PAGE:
By adopting a moderate framing and language that appeals to both centrist thought leaders and disenchanted Republican moderates and independents, the environment could become to the left what race has been to the right.
Last week former New York Times editor Bill Keller had a column that distinguished the "left-left" and the center-left. However, what's more important than the labeling is the main line of distinction Keller tries to draw.
Democrats need to give the American people a reason to support their party, and in my mind they can do that by supporting the public financing of elections and passing an amendment canceling out the Citizens United decision.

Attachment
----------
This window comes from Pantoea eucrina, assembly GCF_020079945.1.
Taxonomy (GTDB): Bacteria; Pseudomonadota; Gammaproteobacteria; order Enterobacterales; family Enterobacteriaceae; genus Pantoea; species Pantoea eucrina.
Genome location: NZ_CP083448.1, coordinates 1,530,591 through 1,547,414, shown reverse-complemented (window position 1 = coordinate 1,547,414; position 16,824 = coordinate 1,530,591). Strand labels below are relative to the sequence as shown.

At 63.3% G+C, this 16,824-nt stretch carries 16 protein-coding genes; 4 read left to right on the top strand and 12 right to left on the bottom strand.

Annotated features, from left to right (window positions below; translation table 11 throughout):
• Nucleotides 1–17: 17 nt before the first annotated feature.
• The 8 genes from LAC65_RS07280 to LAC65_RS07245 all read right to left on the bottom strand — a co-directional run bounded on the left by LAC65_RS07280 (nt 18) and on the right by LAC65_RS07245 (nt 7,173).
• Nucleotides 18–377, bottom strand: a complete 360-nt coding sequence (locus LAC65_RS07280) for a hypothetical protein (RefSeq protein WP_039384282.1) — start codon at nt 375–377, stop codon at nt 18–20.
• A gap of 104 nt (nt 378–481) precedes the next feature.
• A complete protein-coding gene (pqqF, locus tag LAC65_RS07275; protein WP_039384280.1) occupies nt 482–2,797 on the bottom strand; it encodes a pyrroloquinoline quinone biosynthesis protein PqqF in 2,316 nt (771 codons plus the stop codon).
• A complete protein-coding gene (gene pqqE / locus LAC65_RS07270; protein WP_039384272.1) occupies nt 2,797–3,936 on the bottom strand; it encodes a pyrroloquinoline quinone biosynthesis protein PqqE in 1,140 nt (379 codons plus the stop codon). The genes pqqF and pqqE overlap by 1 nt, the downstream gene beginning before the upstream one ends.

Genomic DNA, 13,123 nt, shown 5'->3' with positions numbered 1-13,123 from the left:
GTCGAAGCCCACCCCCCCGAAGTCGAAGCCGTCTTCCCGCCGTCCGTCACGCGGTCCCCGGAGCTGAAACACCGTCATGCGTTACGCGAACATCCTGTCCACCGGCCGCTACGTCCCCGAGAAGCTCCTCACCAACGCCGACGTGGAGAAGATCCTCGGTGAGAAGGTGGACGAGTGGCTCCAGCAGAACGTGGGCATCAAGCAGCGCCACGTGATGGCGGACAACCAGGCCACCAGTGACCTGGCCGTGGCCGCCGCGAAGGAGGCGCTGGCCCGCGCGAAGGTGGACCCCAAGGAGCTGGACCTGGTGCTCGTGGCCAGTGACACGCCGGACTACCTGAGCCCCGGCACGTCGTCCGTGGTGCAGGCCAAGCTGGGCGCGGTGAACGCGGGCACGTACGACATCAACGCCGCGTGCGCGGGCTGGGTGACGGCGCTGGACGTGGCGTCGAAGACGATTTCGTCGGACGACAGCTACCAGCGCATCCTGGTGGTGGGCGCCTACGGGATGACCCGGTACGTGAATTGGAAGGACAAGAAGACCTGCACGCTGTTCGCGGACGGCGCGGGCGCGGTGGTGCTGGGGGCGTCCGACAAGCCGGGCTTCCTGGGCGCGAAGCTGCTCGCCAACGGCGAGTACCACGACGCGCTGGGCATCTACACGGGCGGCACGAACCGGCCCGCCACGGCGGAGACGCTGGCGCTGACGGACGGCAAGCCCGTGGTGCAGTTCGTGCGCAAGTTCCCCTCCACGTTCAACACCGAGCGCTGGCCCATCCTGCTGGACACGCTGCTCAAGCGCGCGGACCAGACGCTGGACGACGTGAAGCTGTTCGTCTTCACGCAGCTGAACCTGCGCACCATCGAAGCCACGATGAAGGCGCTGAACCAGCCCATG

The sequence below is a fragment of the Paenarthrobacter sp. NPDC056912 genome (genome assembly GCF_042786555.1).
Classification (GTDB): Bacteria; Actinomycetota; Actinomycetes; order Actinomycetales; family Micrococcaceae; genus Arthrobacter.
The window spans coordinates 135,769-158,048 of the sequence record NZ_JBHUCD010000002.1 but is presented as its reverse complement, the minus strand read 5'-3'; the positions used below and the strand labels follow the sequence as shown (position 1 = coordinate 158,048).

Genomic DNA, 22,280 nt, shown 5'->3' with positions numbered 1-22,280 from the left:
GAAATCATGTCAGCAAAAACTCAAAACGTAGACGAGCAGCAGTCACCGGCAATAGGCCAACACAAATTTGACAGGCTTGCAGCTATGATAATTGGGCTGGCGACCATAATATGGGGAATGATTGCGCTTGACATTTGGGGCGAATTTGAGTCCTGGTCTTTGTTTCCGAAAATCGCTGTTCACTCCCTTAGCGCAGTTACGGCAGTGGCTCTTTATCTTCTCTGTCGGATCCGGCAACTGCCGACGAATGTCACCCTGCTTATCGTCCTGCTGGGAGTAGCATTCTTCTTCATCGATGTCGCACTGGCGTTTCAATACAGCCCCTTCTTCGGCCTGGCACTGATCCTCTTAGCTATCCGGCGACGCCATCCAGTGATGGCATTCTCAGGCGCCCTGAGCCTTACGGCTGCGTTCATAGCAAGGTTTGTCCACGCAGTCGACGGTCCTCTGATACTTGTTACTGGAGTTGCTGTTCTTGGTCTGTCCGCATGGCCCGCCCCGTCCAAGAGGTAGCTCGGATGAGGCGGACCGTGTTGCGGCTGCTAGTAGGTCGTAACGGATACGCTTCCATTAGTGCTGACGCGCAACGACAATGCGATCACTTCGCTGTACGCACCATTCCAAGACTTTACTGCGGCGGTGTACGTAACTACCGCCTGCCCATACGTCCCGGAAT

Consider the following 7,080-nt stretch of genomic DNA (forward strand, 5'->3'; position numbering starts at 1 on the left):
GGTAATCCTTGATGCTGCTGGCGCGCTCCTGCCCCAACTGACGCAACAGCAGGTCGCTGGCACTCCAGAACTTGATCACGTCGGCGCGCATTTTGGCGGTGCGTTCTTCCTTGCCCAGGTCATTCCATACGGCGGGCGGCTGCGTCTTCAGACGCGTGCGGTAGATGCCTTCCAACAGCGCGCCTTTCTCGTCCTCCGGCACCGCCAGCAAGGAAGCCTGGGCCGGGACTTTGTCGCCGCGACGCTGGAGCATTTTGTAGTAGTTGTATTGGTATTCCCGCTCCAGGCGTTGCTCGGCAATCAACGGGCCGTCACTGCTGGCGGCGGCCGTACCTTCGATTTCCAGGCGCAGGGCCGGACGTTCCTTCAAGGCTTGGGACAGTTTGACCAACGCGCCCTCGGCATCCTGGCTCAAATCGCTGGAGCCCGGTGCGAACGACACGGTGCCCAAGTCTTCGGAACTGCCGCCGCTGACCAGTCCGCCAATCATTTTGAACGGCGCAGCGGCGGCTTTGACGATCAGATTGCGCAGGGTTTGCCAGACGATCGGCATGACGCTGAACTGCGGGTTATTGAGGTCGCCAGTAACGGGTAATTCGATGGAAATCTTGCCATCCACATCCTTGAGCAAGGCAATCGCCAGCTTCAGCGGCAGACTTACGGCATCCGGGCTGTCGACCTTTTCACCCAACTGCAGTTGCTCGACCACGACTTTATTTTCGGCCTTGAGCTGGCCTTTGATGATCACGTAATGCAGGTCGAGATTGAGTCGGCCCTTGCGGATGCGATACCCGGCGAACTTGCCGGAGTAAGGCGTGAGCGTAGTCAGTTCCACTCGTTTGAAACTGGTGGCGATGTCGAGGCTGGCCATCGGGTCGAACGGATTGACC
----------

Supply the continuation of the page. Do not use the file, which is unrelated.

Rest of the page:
There is little evidence that Obama's current approval ratings have anything to do with a rightward shift, and the entire conversation rests on the premise that Obama was governing from the left in the first place.
Elena Kagan -- safe, no record, never challenged power in any meaningful way, never stood up for progressive ideology, beloved by the establishment in Washington -- the perfect Obama candidate. I'm tired of it.
While we understand that Barack Obama is a Democrat, we're encouraged by many of his policies that are conservative in the truest sense. There are some questions, though, that we'd like Senator Obama to answer.